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First Known Use of fiduciary

Adjective

circa 1641, in the meaning defined above

Noun

1631, in the meaning defined above

History and Etymology for fiduciary

Adjective and Noun

Latin fiduciarius, from fiducia confidence, trust, from fidere — see fidelity

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Time Traveler for fiduciary

Time Traveler

The first known use of fiduciary was in 1631

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Last Updated

19 Jul 2020

Cite this Entry

“Fiduciary.” Merriam-Webster.com Dictionary, Merriam-Webster, https://www.merriam-webster.com/dictionary/fiduciary. Accessed 8 Aug. 2020.

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More Definitions for fiduciary

fiduciary

adjective
How to pronounce fiduciary (audio)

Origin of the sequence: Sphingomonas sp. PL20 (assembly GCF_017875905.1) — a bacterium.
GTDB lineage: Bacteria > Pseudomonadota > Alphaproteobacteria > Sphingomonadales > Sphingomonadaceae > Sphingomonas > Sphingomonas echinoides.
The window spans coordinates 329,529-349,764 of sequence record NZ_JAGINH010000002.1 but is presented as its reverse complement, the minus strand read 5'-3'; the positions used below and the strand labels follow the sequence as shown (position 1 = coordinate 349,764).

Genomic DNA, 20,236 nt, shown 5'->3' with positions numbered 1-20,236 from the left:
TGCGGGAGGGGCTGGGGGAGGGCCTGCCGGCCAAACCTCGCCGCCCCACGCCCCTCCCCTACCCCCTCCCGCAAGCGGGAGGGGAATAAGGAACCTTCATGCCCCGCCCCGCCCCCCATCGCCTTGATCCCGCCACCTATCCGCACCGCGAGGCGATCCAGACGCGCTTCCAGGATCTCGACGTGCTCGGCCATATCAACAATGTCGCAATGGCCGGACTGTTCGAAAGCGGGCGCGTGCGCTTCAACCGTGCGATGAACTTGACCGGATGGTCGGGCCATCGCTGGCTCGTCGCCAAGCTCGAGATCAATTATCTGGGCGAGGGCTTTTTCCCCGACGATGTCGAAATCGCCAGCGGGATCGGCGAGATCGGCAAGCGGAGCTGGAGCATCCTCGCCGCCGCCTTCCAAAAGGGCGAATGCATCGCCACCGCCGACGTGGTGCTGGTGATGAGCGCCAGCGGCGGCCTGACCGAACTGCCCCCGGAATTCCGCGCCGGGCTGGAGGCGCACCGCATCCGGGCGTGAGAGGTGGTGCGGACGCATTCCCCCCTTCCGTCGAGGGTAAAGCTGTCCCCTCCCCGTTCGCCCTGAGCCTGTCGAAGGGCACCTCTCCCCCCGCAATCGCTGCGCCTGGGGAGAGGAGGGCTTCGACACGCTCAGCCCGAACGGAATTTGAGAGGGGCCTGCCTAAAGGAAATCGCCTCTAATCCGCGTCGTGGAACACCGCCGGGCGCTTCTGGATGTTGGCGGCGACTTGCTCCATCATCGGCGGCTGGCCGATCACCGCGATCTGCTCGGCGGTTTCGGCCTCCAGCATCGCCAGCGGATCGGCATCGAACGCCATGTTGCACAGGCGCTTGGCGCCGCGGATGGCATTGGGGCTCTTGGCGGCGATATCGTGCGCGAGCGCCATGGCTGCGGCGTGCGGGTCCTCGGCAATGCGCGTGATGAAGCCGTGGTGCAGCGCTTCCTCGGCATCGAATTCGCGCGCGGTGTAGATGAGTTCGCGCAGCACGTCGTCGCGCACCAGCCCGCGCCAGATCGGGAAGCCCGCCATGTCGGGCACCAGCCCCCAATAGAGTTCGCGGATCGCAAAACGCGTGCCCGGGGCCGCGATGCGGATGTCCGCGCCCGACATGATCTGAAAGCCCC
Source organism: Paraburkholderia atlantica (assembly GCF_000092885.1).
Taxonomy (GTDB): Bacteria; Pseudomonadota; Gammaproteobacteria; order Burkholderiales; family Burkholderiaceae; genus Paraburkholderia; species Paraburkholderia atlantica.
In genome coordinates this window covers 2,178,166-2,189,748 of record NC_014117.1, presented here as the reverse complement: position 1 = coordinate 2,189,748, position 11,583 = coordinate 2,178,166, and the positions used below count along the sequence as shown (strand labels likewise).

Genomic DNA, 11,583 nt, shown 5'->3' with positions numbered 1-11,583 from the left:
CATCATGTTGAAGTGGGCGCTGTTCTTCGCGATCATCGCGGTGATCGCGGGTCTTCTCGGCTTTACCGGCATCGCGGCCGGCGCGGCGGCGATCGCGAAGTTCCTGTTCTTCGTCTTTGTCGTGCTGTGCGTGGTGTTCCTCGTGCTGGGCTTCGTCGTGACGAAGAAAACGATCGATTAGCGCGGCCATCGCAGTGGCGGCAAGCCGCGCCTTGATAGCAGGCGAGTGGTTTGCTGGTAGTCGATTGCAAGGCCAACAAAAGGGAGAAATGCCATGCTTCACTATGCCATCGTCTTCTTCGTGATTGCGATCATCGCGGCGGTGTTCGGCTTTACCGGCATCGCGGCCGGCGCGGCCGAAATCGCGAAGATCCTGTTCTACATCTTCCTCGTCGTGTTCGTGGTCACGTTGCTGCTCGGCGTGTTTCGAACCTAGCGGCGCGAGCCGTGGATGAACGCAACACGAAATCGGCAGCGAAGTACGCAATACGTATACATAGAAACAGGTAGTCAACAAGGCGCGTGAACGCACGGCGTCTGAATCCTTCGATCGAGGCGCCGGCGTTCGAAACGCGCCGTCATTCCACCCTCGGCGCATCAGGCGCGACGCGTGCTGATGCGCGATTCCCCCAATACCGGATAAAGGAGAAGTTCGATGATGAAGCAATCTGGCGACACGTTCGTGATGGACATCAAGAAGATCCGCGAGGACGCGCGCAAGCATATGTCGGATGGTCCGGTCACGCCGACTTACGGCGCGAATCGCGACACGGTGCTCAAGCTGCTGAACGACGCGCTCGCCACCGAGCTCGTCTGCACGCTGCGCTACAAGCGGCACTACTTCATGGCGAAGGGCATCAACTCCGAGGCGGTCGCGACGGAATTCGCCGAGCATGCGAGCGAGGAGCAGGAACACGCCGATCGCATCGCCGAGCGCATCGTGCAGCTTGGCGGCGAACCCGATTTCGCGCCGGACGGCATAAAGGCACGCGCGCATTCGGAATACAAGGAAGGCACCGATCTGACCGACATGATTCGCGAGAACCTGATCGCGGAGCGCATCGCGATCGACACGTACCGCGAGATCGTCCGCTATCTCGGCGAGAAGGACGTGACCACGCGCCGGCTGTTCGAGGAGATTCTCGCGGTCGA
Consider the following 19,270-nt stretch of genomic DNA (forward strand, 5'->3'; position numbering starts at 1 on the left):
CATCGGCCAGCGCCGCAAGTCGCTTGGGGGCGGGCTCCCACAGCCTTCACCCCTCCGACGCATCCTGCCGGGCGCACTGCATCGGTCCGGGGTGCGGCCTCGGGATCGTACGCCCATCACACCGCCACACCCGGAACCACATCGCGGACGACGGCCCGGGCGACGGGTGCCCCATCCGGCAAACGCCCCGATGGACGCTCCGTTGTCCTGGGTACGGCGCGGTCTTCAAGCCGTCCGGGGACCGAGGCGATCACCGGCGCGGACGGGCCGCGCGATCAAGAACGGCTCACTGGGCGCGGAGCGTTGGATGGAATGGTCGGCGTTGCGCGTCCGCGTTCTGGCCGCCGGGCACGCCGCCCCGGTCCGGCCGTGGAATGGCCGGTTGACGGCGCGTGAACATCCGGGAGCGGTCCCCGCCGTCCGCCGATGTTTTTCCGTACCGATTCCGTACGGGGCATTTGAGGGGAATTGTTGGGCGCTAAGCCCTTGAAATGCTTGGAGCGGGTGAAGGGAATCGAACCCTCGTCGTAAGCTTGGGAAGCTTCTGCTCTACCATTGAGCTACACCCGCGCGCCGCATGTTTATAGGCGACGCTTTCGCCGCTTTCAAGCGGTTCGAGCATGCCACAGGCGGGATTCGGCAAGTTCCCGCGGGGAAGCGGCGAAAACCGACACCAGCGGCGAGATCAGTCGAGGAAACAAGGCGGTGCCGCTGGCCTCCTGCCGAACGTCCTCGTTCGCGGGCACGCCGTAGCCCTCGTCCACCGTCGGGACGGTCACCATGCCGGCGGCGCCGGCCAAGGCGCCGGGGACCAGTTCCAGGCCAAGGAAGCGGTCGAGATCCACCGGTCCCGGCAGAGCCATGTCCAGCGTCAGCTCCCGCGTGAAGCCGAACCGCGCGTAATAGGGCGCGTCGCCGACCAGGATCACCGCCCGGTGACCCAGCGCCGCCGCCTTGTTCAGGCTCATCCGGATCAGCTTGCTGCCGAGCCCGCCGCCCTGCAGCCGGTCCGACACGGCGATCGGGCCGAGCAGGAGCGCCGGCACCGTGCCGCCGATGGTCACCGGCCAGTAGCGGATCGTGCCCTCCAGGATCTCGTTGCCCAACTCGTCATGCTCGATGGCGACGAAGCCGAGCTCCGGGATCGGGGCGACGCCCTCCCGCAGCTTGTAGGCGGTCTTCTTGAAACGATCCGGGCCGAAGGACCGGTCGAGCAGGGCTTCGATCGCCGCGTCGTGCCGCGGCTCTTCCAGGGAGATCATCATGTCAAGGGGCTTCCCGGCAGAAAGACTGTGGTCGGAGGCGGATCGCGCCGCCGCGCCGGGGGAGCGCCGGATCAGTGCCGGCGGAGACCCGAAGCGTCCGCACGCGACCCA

English Language Learners Definition of fiduciary

formal : relating to or involving trust (such as the trust between a customer and a professional)

fiduciary

noun
fi·​du·​cia·​ry | \ fə-ˈdü-shə-rē, -ˈdyü-, -shē-ˌer-ē How to pronounce fiduciary (audio) \
plural fiduciaries

Legal Definition of fiduciary

 (Entry 1 of 2)

: one often in a position of authority who obligates himself or herself to act on behalf of another (as in managing money or property) and assumes a duty to act in good faith and with care, candor, and loyalty in fulfilling the obligation : one (as an agent) having a fiduciary duty to another — see also fiduciary duty at duty, fiduciary relationship — compare principal

fiduciary

adjective

Legal Definition of fiduciary (Entry 2 of 2)

1 : of, relating to, or involving a confidence or trust a guardian acting in his fiduciary capacity
2 : of or relating to a fiduciary or the position of a fiduciary a fiduciary bond

History and Etymology for fiduciary

Adjective

Latin fiduciarius, from fiducia trust, transfer of a property on trust

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More from Merriam-Webster on fiduciary

Rhyming Dictionary: Words that rhyme with fiduciary

Spanish Central: Translation of fiduciary

Nglish: Translation of fiduciary for Spanish Speakers

Britannica English: Translation of fiduciary for Arabic Speakers

Britannica.com: Encyclopedia article about fiduciary